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Environment

California needs forests to fight climate change, but they are going up in smoke

LOS ANGELES (Reuters) - California’s record wildfires pose a problem for the state’s plan to use its forests to help offset climate-warming emissions.

FILE PHOTO: Los Angeles County firefighters keep watch on the Bobcat Fire as it burns through the night in Juniper Hills, California, U.S. September 19, 2020. REUTERS/Gene Blevins

It is unclear how much California’s plan for becoming carbon-neutral by 2045 depends on its forests. But as climate change fuels increasingly frequent and intense blazes, any plan that relies on keeping forests healthy could be frustrated.

California’s climate-change agenda is among the most ambitious in the United States, but thanks to wildfires, forests are “part of the problem, not part of the solution,” Edie Chang, a deputy executive director at the California Air Resources Board (CARB), told Reuters.

With global efforts to cut the use of fossil fuels falling short of what is needed to avoid the worst effects of climate change, scientists believe capturing climate pollution already emitted will be necessary to limit warming. Maintaining the health of forests, which suck up and store carbon, are among those solutions.

The most populous U.S. state has suffered five of its six largest wildfires in history this year as heat waves and dry-lightning sieges coincided with drier conditions that climate scientists blame on global warming.

This year, a record 4 million acres in California have burned, releasing decades of stored carbon into the atmosphere. That amounts to more than 200 million metric tons of carbon dioxide, assuming the scorched acres held similar amounts of carbon as acres burned in previous years, said Emily McGlynn, an environmental economist at the University of California, Davis.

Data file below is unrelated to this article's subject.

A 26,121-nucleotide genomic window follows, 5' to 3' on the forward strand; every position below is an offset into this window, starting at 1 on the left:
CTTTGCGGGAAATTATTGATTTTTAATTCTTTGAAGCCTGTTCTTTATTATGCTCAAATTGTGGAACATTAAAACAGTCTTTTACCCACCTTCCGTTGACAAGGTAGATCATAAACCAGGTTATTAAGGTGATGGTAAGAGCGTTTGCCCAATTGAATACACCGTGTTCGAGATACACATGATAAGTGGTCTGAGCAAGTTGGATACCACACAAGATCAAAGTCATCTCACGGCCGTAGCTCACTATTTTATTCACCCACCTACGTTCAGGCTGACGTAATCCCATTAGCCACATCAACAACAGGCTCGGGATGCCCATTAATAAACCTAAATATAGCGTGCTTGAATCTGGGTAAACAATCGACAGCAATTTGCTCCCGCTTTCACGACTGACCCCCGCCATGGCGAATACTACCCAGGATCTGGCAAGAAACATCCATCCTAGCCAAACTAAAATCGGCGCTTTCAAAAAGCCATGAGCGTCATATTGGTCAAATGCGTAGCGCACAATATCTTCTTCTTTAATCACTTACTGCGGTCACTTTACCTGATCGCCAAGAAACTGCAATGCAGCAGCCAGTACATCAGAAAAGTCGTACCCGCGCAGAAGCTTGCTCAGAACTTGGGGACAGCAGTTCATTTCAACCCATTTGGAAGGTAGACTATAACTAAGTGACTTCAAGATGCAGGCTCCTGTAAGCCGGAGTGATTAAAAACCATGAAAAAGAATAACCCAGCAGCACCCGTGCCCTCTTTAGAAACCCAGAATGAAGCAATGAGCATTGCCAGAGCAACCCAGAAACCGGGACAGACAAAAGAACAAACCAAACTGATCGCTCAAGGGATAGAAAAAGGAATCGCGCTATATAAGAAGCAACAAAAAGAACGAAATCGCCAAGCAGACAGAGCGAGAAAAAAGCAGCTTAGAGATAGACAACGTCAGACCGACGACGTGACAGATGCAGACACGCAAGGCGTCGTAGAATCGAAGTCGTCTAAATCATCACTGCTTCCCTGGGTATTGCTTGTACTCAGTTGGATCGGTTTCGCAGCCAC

That is equivalent to nearly half the state’s annual human-caused emissions.

And that is just for 2020.

Between 2001 and 2014, California’s forests and natural lands lost an amount of carbon equivalent to 511 million metric tons of CO2 emissions, McGlynn said - roughly the same amount emitted by the state’s transportation sector over three years, according to data from the state’s Air Resources Board.

Wildfires accounted for three-quarters of that carbon release from forests, while logging and tree pruning as part of forest management made up the rest, state records show. While some amount of fire is needed for maintaining healthy forests, scientists say the size and frequency of recent fires may be pushing natural systems out of balance here.

“California is kind of ground zero for some of the most extreme climate impacts,” McGlynn said.

FORESTS OFFSET EMISSIONS

Alarmed by the scale of destruction, California Governor Gavin Newsom this week asked state agencies to craft policies toward storing more carbon on natural lands, calling that “a critical part of the climate change conversation.”

The state next year will implement changes to its cap-and-trade program that could boost the market price for carbon credits and spark more private investment in improving forests in California.